The construction job market has endured a period of unprecedented disruption over the past 12 months as businesses have fought their way through a series of challenges brought about by the Covid-19 pandemic. It has a been a period of great change as employers have reacted in real time to cope. How these changes manifest themselves in the job market long term remain to be seen but there is undoubtedly a sense that a full return to pre-covid routines is unlikely.
What is clear is that it has become more challenging to support new or returning workers to the construction industry as increased remote working and social distancing on-site make it difficult to provide the required support and development opportunities. At the same time, it is highly likely we will see unprecedented demand for construction staff of all levels as we emerge from the pandemic. A combination of pent up demand in the private sector and acceleration of public sector infrastructure investment should see construction activity peak in the UK. It is important therefore that the industry very quickly starts to look at how we invest and support new talent in construction.
Our desire to cut commute times and spend less time in the office is likely to lead to a migration from traditional office spaces in city centres to out of town locations with cleaner air, more space and freedom for employees to work in. On the other hand, building owners within city centres may seek to re-invent their space to maximise rental incomes in future. This transformation should create a wealth of construction opportunities within both fit-out and new build construction sectors going forward. Additionally, our changing patterns of travel and communication may require some nimble thinking within public bodies and utility providers, possibly prompting further demand for civil, mechanical and electrical engineering talent.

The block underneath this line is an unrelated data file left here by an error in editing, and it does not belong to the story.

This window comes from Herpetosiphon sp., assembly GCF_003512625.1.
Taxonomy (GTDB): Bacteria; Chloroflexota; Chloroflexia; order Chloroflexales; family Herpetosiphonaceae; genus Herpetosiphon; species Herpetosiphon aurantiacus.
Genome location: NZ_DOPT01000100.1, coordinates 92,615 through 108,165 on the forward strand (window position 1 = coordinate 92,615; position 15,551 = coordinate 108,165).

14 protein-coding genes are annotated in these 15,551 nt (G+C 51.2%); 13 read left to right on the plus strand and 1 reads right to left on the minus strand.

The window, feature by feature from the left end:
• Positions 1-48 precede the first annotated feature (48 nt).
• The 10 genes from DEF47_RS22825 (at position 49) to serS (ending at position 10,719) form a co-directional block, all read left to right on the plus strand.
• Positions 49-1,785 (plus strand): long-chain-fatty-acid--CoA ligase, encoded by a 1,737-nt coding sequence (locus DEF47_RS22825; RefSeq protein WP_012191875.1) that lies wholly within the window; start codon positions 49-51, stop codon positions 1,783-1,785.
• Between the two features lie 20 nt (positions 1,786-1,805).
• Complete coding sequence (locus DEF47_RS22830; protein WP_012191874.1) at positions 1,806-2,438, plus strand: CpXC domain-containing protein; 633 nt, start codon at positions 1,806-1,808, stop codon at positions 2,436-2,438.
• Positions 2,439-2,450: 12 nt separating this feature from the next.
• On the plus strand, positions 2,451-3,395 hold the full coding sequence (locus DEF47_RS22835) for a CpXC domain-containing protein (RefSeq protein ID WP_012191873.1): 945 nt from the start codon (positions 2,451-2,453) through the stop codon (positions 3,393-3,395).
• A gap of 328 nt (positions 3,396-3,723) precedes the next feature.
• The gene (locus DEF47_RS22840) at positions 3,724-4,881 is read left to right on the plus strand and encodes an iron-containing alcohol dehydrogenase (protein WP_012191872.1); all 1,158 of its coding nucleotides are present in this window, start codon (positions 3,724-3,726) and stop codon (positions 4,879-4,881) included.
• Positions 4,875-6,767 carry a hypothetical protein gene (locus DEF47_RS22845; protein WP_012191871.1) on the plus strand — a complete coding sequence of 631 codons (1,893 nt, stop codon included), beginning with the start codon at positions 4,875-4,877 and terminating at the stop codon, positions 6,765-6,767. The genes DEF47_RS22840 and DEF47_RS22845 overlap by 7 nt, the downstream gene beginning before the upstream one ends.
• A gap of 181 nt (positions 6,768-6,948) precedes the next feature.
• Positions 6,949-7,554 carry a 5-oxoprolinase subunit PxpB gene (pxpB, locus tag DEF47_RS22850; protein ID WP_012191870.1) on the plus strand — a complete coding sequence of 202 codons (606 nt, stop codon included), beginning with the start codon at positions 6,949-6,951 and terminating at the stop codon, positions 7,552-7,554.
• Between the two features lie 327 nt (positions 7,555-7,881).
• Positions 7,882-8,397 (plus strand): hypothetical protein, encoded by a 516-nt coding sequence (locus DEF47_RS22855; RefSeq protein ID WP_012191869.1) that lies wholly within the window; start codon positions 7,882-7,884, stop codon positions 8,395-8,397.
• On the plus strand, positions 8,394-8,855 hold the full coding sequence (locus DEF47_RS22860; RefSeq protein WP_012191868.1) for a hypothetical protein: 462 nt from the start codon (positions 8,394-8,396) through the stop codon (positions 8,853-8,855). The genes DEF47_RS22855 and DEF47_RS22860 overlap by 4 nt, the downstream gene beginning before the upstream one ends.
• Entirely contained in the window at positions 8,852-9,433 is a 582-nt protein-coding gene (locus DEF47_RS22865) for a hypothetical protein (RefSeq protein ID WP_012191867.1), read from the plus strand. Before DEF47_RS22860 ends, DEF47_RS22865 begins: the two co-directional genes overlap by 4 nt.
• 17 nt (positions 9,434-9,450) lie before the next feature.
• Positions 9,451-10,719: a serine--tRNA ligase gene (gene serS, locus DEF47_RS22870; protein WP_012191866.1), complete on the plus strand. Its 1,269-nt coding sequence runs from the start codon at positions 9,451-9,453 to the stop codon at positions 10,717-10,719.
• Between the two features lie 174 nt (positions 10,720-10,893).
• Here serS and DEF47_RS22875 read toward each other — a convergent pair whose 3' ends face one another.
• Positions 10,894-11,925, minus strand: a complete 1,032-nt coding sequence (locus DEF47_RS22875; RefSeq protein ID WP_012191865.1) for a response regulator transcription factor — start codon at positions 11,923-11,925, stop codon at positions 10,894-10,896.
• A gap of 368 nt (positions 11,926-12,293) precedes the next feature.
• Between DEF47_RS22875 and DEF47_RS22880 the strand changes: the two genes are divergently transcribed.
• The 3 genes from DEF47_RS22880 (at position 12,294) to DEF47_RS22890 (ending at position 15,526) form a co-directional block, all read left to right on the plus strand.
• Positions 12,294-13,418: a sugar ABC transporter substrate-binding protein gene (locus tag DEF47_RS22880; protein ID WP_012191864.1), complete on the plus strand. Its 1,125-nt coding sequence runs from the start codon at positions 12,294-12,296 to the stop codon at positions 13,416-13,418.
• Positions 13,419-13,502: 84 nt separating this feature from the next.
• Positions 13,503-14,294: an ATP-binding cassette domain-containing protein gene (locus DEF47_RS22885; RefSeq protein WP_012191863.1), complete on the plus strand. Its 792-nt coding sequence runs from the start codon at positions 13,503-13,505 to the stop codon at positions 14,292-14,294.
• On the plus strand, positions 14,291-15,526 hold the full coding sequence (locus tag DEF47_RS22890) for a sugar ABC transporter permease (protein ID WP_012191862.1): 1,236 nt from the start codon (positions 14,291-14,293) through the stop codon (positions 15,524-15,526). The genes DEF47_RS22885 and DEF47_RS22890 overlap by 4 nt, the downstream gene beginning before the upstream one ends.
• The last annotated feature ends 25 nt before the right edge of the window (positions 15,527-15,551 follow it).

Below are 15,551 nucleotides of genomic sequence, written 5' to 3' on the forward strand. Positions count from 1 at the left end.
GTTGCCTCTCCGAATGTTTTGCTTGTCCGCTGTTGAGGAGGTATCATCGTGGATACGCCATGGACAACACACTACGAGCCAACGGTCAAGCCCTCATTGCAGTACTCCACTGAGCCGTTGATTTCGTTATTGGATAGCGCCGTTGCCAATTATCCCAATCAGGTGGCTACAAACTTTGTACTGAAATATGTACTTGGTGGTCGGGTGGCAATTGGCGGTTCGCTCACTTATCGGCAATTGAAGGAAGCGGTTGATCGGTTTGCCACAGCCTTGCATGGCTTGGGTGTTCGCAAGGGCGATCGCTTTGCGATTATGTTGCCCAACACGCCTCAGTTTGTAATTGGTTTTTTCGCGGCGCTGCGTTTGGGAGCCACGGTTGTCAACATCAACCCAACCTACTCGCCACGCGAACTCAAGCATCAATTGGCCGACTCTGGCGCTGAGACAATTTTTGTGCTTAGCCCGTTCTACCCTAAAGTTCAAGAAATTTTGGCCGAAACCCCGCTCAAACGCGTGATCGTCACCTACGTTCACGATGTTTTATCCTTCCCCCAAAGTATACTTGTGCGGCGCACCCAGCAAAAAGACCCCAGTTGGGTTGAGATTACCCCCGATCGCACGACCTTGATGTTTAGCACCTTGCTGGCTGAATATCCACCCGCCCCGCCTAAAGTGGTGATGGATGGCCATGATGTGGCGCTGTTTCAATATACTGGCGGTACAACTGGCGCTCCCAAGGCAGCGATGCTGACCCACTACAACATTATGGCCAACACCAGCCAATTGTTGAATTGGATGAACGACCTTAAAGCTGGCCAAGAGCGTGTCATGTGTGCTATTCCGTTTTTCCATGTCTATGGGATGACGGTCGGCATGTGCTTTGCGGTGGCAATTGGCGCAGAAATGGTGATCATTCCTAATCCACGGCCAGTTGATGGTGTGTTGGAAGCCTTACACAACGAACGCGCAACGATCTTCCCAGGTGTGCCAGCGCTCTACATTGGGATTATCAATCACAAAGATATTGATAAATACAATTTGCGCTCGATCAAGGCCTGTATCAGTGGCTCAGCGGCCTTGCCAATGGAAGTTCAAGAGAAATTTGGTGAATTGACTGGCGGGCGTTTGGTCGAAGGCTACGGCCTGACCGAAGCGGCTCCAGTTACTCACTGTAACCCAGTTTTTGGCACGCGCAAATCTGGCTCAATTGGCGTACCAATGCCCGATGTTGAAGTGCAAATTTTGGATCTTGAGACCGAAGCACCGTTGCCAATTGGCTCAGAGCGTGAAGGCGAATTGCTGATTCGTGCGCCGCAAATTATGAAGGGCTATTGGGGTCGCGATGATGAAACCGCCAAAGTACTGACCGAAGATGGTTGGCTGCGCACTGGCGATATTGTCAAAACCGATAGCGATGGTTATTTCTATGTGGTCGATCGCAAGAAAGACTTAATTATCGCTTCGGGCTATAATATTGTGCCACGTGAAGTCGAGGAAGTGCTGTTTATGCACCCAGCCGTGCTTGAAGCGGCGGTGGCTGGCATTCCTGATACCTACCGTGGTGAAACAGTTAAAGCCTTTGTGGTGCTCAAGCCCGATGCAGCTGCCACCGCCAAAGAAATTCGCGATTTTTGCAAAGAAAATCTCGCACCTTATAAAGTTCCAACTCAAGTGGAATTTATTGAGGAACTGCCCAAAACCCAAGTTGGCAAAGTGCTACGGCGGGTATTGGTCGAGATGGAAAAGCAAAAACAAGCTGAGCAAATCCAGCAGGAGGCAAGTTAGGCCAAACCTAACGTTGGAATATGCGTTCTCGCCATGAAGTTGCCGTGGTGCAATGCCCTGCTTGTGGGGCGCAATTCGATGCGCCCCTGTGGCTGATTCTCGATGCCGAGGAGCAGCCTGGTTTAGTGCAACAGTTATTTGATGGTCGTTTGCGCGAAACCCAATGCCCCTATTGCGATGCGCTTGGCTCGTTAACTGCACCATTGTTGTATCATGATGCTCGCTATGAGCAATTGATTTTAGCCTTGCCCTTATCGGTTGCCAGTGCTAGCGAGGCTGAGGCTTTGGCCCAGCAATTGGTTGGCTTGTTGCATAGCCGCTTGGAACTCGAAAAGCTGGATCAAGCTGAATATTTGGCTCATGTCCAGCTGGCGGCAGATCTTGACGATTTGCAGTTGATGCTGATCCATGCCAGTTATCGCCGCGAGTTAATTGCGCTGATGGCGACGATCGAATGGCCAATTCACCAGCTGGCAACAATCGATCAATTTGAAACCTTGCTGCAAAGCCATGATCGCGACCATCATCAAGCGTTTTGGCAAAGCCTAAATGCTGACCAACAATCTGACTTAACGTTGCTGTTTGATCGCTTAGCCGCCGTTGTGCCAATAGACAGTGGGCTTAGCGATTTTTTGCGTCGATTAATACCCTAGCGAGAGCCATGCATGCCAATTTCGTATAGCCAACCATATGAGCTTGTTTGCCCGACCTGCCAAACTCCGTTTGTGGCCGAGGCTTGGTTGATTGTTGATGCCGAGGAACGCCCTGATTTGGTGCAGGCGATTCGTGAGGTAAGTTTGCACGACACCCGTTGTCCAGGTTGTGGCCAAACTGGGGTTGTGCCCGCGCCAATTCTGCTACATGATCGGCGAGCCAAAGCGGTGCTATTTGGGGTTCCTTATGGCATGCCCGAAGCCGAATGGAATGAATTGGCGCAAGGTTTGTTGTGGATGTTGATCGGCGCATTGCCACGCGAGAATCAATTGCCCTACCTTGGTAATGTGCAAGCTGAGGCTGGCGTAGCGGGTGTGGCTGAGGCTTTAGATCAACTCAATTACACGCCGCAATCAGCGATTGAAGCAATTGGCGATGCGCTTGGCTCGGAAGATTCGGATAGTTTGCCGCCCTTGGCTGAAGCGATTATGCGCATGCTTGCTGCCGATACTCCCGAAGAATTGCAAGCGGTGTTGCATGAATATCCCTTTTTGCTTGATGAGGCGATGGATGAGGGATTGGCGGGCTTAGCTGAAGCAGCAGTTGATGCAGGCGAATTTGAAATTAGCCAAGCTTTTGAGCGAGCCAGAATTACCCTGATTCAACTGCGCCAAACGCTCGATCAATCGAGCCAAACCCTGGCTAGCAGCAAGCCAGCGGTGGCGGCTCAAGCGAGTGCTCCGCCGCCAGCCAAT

None of this even takes in to account the potential impact of Brexit. If barriers for entry into the UK are tightened, it is very likely we could lose a large proportion of skilled and semi-skilled construction workers – some reports suggest this process is already well underway. The UK construction industry’s need for skilled staff will only further heighten. This may see us return to a more traditional approach in future of promoting leaders from a trades background as opposed to university degree qualified graduates. In tandem with this better engagement with schools and a concerted effort to promote vocational training via apprenticeship and trainee schemes should be part of the equation.
All of this adds up to a picture of great change but also of great opportunity. It will require Job Seekers within the construction sector to adapt their plans and approach to realign with the demands of the market. It will also likely require a degree of patience and persistence as employers themselves adapt to these changes. However, we can be confident that the longer-term trend will be positive and with that, the demand for construction and engineering skills will grow significantly.